The countries of the Caucasus and Central Asia are uniquely positioned to take advantage of their geographic location, abundant natural resources and the skills of their people to enter a new period of economic growth.
For many countries in the region record low oil and gas prices have brought home the importance of diversifying their economies. “Central to this process,” said Principal Deputy Assistant Secretary for Economic and Business Affairs Kurt Tong in a recent speech, “is increasing trade and investment ties with neighbors in the region, the European Union and United States.”
In order to achieve this, countries across the Caucasus and Central Asia need to make trade and transit through the region as seamless as possible. Azerbaijan, Georgia and Kazakhstan’s recent formation of the International Trans-Caspian Transportation Consortium exemplifies the type of concrete steps governments can take to better coordinate regional trade and transit.
“Taking advantage of the great potential of the Trans-Caspian Trade Route,” said Principal Deputy Assistant Secretary Tong, “will help bring sustainable security and economic development to tens of millions of people across the Caucasus and Central Asia, with positive results both regionally and globally.”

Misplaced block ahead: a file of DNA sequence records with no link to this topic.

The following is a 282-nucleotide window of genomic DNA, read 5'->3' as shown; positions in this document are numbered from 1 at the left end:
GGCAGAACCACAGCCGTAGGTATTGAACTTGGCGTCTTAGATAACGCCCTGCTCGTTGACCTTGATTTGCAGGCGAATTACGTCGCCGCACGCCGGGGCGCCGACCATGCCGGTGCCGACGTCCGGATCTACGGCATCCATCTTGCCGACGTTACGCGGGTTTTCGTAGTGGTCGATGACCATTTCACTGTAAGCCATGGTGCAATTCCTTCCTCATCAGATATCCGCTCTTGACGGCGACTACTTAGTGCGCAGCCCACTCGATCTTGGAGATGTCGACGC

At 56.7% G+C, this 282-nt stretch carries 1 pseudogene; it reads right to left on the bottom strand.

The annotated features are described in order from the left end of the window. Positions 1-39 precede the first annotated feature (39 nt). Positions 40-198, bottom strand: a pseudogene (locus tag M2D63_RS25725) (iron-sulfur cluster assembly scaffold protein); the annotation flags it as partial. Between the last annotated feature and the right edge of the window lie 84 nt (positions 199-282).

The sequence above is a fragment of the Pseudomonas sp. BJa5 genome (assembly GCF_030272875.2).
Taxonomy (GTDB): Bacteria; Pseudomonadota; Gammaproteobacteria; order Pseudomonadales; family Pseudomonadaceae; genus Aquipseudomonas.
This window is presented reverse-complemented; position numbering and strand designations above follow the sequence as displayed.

As part of the wider New Silk Road trade corridor, Azerbaijan and Georgia will need to ensure efficient customs clearance, predictable commercial courts and transparent enforcement of regulations. All three are critical to creating a favorable investment climate. In such a competitive global market for investment, poor scores on key indicators – such as rule of law shortcomings and unpredictable enforcement of contracts, problems with payment of taxes, or weak protection of minority investors – could mean that investors will go somewhere else.
The United States is supporting a New Silk Road program throughout the broader Central Asia region, including Afghanistan and Pakistan, focused on advancing regional economic connectivity in four areas: creating a regional energy market; trade and transport; customs and borders; and people-to-people exchanges. The U.S. is working with governments, international financial institutions, aid agencies, civil society and commercial firms on these efforts.
The United States is optimistic that expanded regional connectivity, including through strong cooperation with the region’s private sectors, will spur new economic growth and stability in Central Asia, the Caucasus and beyond.